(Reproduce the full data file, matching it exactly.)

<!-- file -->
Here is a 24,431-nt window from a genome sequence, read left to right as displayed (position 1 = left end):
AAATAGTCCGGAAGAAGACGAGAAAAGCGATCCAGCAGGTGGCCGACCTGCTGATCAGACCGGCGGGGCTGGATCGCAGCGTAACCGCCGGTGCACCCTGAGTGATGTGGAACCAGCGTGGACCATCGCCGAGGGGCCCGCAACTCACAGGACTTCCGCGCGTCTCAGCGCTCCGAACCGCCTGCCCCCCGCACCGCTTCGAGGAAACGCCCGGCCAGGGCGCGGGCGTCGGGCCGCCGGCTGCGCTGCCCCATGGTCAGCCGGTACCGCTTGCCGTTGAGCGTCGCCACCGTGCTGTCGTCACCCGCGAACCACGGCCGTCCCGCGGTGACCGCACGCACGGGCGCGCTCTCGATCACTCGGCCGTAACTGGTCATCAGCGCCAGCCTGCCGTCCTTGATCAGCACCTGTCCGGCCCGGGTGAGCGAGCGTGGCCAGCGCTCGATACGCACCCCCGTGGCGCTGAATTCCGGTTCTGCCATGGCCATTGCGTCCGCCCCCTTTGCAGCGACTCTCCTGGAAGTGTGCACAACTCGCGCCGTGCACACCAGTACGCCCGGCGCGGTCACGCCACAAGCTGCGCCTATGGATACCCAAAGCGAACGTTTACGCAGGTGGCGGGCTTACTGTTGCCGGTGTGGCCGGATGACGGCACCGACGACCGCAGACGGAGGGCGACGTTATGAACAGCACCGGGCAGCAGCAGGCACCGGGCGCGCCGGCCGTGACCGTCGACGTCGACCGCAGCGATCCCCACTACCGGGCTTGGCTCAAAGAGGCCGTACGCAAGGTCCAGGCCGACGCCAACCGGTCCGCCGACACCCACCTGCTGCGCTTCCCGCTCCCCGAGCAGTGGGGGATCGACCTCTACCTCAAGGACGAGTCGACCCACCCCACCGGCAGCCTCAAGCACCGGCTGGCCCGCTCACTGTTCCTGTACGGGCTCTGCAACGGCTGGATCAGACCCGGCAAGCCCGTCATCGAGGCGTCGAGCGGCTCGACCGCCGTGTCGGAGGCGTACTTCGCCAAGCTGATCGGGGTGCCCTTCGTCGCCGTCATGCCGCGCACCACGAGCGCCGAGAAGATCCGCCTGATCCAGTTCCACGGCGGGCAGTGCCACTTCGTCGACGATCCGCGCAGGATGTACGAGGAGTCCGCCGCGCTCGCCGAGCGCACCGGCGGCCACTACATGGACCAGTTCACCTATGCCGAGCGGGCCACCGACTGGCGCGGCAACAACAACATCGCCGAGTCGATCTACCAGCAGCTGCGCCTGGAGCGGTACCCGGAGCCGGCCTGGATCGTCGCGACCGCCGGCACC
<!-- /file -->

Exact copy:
Here is a 24,431-nt window from a genome sequence, read left to right as displayed (position 1 = left end):
AAATAGTCCGGAAGAAGACGAGAAAAGCGATCCAGCAGGTGGCCGACCTGCTGATCAGACCGGCGGGGCTGGATCGCAGCGTAACCGCCGGTGCACCCTGAGTGATGTGGAACCAGCGTGGACCATCGCCGAGGGGCCCGCAACTCACAGGACTTCCGCGCGTCTCAGCGCTCCGAACCGCCTGCCCCCCGCACCGCTTCGAGGAAACGCCCGGCCAGGGCGCGGGCGTCGGGCCGCCGGCTGCGCTGCCCCATGGTCAGCCGGTACCGCTTGCCGTTGAGCGTCGCCACCGTGCTGTCGTCACCCGCGAACCACGGCCGTCCCGCGGTGACCGCACGCACGGGCGCGCTCTCGATCACTCGGCCGTAACTGGTCATCAGCGCCAGCCTGCCGTCCTTGATCAGCACCTGTCCGGCCCGGGTGAGCGAGCGTGGCCAGCGCTCGATACGCACCCCCGTGGCGCTGAATTCCGGTTCTGCCATGGCCATTGCGTCCGCCCCCTTTGCAGCGACTCTCCTGGAAGTGTGCACAACTCGCGCCGTGCACACCAGTACGCCCGGCGCGGTCACGCCACAAGCTGCGCCTATGGATACCCAAAGCGAACGTTTACGCAGGTGGCGGGCTTACTGTTGCCGGTGTGGCCGGATGACGGCACCGACGACCGCAGACGGAGGGCGACGTTATGAACAGCACCGGGCAGCAGCAGGCACCGGGCGCGCCGGCCGTGACCGTCGACGTCGACCGCAGCGATCCCCACTACCGGGCTTGGCTCAAAGAGGCCGTACGCAAGGTCCAGGCCGACGCCAACCGGTCCGCCGACACCCACCTGCTGCGCTTCCCGCTCCCCGAGCAGTGGGGGATCGACCTCTACCTCAAGGACGAGTCGACCCACCCCACCGGCAGCCTCAAGCACCGGCTGGCCCGCTCACTGTTCCTGTACGGGCTCTGCAACGGCTGGATCAGACCCGGCAAGCCCGTCATCGAGGCGTCGAGCGGCTCGACCGCCGTGTCGGAGGCGTACTTCGCCAAGCTGATCGGGGTGCCCTTCGTCGCCGTCATGCCGCGCACCACGAGCGCCGAGAAGATCCGCCTGATCCAGTTCCACGGCGGGCAGTGCCACTTCGTCGACGATCCGCGCAGGATGTACGAGGAGTCCGCCGCGCTCGCCGAGCGCACCGGCGGCCACTACATGGACCAGTTCACCTATGCCGAGCGGGCCACCGACTGGCGCGGCAACAACAACATCGCCGAGTCGATCTACCAGCAGCTGCGCCTGGAGCGGTACCCGGAGCCGGCCTGGATCGTCGCGACCGCCGGCACC